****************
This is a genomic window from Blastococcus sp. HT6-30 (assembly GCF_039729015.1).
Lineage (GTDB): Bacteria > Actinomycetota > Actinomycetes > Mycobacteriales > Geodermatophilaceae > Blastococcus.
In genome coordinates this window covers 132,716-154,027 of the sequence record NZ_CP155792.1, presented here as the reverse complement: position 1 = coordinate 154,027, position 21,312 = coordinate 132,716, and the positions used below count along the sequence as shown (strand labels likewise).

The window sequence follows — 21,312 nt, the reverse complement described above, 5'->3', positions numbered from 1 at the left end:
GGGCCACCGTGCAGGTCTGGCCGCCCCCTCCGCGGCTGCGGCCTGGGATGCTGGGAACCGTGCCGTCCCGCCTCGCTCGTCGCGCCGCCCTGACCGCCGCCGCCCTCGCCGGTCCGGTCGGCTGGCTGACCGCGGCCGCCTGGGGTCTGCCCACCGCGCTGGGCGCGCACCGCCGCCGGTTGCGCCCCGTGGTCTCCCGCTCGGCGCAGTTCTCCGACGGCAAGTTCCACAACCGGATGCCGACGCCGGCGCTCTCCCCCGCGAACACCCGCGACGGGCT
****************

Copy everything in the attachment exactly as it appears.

This is a genomic window from Blastococcus sp. HT6-30 (assembly GCF_039729015.1).
Lineage (GTDB): Bacteria > Actinomycetota > Actinomycetes > Mycobacteriales > Geodermatophilaceae > Blastococcus.
In genome coordinates this window covers 132,716-154,027 of the sequence record NZ_CP155792.1, presented here as the reverse complement: position 1 = coordinate 154,027, position 21,312 = coordinate 132,716, and the positions used below count along the sequence as shown (strand labels likewise).

The window sequence follows — 21,312 nt, the reverse complement described above, 5'->3', positions numbered from 1 at the left end:
GGGCCACCGTGCAGGTCTGGCCGCCCCCTCCGCGGCTGCGGCCTGGGATGCTGGGAACCGTGCCGTCCCGCCTCGCTCGTCGCGCCGCCCTGACCGCCGCCGCCCTCGCCGGTCCGGTCGGCTGGCTGACCGCGGCCGCCTGGGGTCTGCCCACCGCGCTGGGCGCGCACCGCCGCCGGTTGCGCCCCGTGGTCTCCCGCTCGGCGCAGTTCTCCGACGGCAAGTTCCACAACCGGATGCCGACGCCGGCGCTCTCCCCCGCGAACACCCGCGACGGGCT